The day has recently passed when students of the Upper School must finalize their course selections for next year. With pressure mounting to impress colleges as sophomores’ schedules become flexible, and as freshman are granted the choice between the newly introduced APUSH and alternative US History electives, students must make the hard decisions.
They must choose between the title of AP and the “normal” classes, between challenge and overwork, while attempting to balance homework, extracurriculars and a social life, and ultimately, finding joy in the classroom while realizing that this period is the most pivotal to future college applications.
A myriad of reasons compose each selection, yet every student’s criteria remains different. To some, the stamp of an AP class on a transcript is omni-valuable, while others take whichever classes have the best peer reviews, or most pique their curiosity.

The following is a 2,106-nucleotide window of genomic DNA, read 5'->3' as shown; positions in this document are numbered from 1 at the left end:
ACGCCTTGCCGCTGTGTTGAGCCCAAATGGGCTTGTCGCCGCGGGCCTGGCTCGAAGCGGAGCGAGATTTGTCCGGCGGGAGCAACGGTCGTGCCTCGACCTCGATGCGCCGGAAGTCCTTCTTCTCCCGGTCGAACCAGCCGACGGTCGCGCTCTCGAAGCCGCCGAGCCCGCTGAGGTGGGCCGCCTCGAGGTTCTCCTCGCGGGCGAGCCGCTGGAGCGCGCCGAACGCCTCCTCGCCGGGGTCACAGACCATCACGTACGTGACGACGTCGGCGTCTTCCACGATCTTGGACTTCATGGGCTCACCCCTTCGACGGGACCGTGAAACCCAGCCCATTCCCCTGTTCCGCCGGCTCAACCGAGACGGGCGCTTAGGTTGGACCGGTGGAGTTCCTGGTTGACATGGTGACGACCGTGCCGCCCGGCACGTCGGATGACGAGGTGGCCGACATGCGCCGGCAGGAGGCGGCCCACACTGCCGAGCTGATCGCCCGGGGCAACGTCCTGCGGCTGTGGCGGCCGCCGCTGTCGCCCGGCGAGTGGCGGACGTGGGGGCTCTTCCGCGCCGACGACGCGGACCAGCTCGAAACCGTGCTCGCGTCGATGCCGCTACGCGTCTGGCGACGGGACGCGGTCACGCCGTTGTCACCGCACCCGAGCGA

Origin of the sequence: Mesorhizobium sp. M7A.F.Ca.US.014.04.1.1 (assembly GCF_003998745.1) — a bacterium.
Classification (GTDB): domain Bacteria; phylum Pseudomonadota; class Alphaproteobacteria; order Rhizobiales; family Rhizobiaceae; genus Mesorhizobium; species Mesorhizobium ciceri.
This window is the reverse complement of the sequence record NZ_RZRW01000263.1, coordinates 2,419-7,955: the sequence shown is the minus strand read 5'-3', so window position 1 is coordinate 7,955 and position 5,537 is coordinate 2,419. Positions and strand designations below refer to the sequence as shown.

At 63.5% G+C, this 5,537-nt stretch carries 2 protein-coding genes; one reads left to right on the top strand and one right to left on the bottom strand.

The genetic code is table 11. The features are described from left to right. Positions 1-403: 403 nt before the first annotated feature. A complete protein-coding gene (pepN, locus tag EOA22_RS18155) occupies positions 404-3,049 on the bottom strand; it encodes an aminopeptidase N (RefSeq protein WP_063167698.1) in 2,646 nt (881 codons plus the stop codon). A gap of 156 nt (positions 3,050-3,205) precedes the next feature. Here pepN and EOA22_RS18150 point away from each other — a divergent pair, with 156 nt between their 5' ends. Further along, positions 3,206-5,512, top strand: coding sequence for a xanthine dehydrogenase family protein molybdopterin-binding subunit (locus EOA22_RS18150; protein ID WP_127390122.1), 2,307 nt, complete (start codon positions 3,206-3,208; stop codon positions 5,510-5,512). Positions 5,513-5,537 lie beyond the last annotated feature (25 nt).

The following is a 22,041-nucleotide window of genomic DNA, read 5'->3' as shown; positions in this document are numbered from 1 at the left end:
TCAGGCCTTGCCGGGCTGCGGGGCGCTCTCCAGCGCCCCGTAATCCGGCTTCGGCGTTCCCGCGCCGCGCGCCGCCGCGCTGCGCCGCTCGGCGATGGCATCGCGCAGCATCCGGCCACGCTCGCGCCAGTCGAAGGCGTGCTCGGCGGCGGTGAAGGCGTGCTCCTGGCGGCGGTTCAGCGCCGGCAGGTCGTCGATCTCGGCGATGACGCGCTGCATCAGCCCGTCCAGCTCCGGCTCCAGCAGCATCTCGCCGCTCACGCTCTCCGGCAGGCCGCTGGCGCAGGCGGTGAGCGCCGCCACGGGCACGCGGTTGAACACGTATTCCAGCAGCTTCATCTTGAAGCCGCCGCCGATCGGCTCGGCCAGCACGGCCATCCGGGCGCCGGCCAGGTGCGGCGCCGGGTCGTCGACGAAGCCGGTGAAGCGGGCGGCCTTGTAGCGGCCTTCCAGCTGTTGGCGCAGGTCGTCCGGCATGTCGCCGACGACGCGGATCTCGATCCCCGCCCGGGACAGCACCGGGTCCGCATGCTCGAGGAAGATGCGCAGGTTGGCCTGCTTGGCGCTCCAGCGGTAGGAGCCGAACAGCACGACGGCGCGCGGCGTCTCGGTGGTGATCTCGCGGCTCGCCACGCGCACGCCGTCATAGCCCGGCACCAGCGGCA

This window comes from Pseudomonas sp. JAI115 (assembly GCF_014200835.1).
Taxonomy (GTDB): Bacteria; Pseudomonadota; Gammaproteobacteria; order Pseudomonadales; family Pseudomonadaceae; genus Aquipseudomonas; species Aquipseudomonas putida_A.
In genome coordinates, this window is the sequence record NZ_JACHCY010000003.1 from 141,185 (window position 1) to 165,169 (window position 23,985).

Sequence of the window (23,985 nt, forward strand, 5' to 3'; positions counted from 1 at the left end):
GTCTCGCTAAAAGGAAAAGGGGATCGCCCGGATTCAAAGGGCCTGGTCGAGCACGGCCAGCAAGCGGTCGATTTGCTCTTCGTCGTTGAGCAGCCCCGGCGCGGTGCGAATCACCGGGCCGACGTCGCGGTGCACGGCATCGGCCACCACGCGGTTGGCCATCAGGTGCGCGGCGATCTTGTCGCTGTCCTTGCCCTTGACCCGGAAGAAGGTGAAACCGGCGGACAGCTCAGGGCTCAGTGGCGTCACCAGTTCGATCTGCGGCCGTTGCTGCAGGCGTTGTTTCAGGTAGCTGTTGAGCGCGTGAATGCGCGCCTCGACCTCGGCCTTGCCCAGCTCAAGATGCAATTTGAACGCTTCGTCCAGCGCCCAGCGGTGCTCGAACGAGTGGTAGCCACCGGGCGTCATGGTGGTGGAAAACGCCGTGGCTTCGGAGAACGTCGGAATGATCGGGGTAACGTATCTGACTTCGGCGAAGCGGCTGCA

Parker Haselhorst ‘17 says “the biggest factor is if I enjoy the class; if I understand and I would like what it’s [going to] be about, if it’s [going to] be interesting to me” [sic]. Engaged students naturally love learning more than those who dread coming home to piles of homework that they find little joy or meaning in completing. If a student is not up to the challenge of a tough class, a lower grade can negate the ‘plus’ on an application achieved from the rigorous course title.
However, taking a fitting AP or honors-level courses can improve students’ chances of getting into their ideal colleges, and when they are split over which course to enroll in, that can be the deciding factor.
Darrell Hong ‘16 explains, “Colleges are a big part of [course decisions], seeing how Blake offers a lot of AP curriculum. It’s best to take advantage of all of them”. Even if this decision proves to be tipping point for an application, every student must ask themselves if it’s worth trading four years of happiness for the long nights and frustration that accompany entering obscenely challenging classes, or those covering topics of little interest.
Says Annelise Ellingboe ‘16, “I think that I am taking classes that I’m not enjoying for the sake of ‘looking good’ now . . . I learned from that, because it sucks to do your homework and be like, ‘I hate this’.” She continues, “next year I’ll probably take the courses I like to take instead of being like, ‘this would look good on a college application.’”